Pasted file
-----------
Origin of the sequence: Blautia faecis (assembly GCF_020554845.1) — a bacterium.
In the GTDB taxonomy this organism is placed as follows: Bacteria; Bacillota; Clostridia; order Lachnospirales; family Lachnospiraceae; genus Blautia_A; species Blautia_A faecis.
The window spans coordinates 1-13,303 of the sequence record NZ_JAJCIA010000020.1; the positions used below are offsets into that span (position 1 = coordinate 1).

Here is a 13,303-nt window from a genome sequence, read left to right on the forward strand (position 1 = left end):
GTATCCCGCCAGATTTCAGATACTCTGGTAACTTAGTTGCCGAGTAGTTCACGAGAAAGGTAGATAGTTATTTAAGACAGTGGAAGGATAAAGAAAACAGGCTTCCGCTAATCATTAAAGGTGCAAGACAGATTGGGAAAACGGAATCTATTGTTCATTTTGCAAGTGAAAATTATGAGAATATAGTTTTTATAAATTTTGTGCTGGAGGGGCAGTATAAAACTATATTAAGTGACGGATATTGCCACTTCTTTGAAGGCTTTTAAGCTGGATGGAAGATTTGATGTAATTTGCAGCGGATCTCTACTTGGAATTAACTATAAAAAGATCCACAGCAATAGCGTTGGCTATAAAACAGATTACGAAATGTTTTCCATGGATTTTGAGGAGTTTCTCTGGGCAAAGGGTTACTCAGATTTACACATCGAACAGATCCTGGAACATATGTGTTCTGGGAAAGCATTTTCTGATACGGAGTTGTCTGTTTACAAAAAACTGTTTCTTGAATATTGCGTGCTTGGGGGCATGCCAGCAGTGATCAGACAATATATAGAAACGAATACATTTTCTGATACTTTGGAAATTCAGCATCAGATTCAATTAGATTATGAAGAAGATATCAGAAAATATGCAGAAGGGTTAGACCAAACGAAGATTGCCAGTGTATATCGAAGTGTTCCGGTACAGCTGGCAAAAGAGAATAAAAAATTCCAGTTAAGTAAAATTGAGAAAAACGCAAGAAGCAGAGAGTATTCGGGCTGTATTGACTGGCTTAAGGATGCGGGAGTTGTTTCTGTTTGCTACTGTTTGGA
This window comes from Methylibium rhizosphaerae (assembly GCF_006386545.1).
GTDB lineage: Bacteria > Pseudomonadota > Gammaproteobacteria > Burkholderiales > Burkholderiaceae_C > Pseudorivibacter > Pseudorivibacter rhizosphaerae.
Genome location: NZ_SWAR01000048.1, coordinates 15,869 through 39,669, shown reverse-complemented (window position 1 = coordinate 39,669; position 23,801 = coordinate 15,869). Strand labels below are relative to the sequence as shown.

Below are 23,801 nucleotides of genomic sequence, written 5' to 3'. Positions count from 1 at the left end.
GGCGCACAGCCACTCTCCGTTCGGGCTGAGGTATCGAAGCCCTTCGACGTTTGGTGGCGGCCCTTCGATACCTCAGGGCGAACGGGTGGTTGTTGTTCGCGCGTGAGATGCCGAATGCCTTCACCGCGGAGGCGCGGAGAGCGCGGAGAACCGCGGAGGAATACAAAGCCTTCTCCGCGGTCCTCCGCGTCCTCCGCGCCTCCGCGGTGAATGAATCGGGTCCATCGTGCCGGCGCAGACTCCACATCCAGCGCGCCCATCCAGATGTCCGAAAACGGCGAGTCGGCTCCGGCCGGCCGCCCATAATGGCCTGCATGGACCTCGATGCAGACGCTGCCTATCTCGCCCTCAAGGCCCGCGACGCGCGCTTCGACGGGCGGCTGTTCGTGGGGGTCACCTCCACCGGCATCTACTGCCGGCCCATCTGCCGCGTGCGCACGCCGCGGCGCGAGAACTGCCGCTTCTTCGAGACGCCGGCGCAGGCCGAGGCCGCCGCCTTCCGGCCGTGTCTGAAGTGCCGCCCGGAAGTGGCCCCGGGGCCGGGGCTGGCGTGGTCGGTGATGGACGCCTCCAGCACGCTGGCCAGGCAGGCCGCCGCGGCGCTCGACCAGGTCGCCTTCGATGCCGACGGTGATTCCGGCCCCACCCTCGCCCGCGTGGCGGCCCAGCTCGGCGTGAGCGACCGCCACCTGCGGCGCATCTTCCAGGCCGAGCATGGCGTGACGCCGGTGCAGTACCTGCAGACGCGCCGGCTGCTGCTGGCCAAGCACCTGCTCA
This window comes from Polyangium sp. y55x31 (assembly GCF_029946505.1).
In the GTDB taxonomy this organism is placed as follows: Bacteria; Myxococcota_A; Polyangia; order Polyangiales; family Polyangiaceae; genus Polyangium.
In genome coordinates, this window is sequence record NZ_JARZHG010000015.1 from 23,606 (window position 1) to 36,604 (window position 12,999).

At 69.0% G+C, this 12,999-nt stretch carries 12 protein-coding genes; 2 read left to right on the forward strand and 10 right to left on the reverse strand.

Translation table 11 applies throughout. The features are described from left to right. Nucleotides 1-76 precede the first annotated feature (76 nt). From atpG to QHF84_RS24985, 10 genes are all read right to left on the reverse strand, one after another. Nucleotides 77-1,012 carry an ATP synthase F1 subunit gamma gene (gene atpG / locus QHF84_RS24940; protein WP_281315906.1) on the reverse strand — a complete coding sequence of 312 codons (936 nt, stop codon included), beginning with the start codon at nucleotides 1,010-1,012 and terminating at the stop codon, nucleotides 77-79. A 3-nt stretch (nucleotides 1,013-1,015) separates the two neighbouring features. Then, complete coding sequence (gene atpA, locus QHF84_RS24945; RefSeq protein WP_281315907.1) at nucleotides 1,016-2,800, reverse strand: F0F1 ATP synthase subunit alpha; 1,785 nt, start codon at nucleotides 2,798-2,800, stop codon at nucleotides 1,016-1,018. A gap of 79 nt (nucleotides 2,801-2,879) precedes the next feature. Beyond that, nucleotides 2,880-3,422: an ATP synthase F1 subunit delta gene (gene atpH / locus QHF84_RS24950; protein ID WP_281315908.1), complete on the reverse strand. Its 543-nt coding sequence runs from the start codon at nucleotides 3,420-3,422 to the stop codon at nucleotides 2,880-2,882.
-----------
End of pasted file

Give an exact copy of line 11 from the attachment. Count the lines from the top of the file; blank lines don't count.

This window comes from Polyangium sp. y55x31 (assembly GCF_029946505.1).